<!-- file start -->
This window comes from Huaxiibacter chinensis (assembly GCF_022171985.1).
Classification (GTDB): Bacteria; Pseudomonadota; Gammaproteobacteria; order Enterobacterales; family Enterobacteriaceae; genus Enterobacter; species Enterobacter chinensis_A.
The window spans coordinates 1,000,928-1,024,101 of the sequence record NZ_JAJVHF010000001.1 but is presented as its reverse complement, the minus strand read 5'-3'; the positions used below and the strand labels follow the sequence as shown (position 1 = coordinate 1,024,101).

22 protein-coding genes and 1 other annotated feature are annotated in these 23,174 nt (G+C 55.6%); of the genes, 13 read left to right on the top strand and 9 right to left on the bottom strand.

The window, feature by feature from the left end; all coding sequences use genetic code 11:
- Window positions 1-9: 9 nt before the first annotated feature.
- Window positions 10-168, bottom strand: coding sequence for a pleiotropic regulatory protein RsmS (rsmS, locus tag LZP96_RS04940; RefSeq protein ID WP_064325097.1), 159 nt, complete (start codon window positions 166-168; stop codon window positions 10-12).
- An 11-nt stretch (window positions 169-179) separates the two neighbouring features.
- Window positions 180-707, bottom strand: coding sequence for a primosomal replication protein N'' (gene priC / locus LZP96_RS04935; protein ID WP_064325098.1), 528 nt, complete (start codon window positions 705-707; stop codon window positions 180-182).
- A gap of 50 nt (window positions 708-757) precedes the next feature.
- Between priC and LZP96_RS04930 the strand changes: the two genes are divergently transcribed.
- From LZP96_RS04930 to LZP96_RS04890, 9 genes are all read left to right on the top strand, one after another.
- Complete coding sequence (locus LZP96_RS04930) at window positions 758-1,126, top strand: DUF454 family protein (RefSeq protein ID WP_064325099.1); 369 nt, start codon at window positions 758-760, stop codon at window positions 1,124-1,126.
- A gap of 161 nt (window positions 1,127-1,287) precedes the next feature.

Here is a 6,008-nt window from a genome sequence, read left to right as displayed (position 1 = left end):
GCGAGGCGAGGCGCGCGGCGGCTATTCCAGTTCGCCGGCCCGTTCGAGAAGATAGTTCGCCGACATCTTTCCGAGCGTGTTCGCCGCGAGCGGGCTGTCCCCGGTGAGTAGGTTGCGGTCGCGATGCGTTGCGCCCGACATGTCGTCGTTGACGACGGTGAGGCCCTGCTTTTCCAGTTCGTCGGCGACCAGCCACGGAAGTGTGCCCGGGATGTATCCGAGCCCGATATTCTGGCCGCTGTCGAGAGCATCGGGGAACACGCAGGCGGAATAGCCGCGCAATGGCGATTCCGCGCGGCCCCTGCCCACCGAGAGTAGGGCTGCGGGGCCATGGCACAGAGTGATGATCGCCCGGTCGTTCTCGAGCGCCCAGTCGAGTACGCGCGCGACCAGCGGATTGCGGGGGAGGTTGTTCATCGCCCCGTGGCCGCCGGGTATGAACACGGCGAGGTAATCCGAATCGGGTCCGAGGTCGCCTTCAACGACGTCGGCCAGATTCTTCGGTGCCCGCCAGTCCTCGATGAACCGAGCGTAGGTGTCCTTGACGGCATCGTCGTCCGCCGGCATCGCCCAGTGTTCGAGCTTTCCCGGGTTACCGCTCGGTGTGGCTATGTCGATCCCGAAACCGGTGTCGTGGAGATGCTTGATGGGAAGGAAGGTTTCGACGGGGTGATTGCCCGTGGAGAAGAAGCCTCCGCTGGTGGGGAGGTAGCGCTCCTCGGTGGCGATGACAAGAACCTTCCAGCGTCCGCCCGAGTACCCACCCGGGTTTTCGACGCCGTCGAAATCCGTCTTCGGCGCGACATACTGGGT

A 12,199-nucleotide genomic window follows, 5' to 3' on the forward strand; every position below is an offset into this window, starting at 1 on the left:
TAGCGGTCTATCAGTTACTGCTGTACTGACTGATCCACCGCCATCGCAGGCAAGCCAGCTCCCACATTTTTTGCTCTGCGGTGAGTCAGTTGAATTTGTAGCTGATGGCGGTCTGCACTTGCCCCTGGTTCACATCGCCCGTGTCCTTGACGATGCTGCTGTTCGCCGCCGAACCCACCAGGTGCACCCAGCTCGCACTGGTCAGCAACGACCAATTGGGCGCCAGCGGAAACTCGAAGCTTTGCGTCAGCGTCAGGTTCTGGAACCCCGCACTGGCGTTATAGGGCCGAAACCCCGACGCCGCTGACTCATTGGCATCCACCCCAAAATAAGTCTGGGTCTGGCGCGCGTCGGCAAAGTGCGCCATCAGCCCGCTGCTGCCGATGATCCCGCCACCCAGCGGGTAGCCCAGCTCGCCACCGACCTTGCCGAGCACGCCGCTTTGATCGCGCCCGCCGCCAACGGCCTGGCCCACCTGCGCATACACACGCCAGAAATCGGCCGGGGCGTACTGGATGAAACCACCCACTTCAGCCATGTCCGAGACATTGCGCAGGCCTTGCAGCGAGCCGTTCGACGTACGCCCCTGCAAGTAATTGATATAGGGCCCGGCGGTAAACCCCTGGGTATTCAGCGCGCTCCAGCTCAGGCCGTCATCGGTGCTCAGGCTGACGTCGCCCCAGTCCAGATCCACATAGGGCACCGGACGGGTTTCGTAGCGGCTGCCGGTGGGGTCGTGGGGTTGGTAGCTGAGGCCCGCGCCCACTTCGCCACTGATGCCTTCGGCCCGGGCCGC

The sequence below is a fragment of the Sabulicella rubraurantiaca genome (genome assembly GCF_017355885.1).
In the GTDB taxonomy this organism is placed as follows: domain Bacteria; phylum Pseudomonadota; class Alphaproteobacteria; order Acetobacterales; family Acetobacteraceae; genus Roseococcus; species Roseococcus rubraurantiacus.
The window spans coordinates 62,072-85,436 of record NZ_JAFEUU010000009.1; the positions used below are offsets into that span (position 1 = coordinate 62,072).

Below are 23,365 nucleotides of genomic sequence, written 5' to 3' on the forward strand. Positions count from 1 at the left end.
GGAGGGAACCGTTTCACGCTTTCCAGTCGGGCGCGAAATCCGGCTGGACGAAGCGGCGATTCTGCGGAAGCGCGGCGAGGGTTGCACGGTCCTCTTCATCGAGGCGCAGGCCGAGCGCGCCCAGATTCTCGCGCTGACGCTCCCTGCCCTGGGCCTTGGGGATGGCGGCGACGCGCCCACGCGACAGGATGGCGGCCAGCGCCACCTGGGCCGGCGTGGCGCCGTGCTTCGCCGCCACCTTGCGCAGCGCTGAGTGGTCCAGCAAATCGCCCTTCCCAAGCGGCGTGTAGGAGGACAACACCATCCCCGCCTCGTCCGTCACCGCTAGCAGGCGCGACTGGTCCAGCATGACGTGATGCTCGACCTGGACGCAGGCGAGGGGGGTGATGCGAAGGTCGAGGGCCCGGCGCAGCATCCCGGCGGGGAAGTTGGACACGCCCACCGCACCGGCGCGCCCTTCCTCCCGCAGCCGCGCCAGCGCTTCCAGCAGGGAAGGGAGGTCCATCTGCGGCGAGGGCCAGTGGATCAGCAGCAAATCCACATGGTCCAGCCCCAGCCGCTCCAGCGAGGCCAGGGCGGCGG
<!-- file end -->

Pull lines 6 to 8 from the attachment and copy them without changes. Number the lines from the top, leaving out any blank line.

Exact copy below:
- Window positions 1-9: 9 nt before the first annotated feature.
- Window positions 10-168, bottom strand: coding sequence for a pleiotropic regulatory protein RsmS (rsmS, locus tag LZP96_RS04940; RefSeq protein ID WP_064325097.1), 159 nt, complete (start codon window positions 166-168; stop codon window positions 10-12).
- An 11-nt stretch (window positions 169-179) separates the two neighbouring features.